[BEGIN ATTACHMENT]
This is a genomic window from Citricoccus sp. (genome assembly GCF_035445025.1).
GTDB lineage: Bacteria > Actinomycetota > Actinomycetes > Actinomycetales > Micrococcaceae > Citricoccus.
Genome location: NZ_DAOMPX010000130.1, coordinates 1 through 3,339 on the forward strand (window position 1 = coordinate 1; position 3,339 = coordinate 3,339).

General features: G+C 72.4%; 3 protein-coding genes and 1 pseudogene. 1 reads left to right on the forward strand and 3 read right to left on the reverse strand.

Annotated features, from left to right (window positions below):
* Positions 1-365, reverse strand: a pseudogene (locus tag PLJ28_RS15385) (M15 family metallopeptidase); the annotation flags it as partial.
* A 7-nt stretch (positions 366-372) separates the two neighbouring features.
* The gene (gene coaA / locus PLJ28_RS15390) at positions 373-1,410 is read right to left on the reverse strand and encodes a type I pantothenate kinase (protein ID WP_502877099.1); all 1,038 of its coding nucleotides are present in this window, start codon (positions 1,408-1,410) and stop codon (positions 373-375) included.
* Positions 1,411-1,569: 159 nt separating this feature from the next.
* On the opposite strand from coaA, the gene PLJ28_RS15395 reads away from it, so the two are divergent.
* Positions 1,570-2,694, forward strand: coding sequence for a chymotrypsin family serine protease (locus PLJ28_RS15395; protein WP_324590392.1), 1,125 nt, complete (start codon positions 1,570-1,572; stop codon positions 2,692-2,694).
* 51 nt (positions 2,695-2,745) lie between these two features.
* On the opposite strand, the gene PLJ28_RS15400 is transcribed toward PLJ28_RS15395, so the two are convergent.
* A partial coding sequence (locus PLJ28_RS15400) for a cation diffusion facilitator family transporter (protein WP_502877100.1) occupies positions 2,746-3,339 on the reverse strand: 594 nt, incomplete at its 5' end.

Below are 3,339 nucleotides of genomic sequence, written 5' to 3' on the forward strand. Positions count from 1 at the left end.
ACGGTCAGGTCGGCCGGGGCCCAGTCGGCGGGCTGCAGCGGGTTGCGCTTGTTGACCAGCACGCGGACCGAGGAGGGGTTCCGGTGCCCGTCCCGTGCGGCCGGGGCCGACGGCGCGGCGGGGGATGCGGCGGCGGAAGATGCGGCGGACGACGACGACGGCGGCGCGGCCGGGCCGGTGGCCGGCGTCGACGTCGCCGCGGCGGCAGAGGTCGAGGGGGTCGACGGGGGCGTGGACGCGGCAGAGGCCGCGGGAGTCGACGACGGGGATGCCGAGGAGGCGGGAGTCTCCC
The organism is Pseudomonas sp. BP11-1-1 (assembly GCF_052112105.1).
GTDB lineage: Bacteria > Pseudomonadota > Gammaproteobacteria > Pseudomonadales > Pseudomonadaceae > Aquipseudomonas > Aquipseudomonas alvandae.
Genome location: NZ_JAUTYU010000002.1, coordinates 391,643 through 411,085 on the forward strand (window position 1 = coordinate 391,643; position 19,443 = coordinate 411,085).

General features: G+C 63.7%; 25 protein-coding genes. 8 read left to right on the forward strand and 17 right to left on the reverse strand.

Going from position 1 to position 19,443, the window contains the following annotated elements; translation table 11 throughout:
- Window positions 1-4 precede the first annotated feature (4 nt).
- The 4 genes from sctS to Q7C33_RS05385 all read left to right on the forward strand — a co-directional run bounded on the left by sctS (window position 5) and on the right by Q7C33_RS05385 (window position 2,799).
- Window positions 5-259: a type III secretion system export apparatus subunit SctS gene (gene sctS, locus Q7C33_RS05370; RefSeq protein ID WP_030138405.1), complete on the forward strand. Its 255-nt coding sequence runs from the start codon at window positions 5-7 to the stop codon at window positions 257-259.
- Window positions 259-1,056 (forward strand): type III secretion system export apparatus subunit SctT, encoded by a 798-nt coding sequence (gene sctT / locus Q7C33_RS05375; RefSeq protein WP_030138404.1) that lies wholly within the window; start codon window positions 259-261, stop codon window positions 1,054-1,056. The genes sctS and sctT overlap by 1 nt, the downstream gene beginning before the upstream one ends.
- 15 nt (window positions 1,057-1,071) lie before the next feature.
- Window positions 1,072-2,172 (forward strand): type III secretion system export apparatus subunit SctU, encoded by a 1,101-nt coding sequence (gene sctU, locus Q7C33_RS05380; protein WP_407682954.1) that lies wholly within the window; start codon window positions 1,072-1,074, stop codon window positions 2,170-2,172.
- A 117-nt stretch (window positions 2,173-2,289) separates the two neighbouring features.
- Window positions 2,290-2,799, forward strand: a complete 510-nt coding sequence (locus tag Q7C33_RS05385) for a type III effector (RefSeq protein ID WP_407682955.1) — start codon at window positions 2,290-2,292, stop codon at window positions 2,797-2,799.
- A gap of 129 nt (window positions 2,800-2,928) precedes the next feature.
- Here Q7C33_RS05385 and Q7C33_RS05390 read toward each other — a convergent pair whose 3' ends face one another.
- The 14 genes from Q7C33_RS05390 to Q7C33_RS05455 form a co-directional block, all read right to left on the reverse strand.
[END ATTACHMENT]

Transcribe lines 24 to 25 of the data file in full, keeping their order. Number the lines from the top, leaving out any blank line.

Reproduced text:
- Window positions 5-259: a type III secretion system export apparatus subunit SctS gene (gene sctS, locus Q7C33_RS05370; RefSeq protein ID WP_030138405.1), complete on the forward strand. Its 255-nt coding sequence runs from the start codon at window positions 5-7 to the stop codon at window positions 257-259.
- Window positions 259-1,056 (forward strand): type III secretion system export apparatus subunit SctT, encoded by a 798-nt coding sequence (gene sctT / locus Q7C33_RS05375; RefSeq protein WP_030138404.1) that lies wholly within the window; start codon window positions 259-261, stop codon window positions 1,054-1,056. The genes sctS and sctT overlap by 1 nt, the downstream gene beginning before the upstream one ends.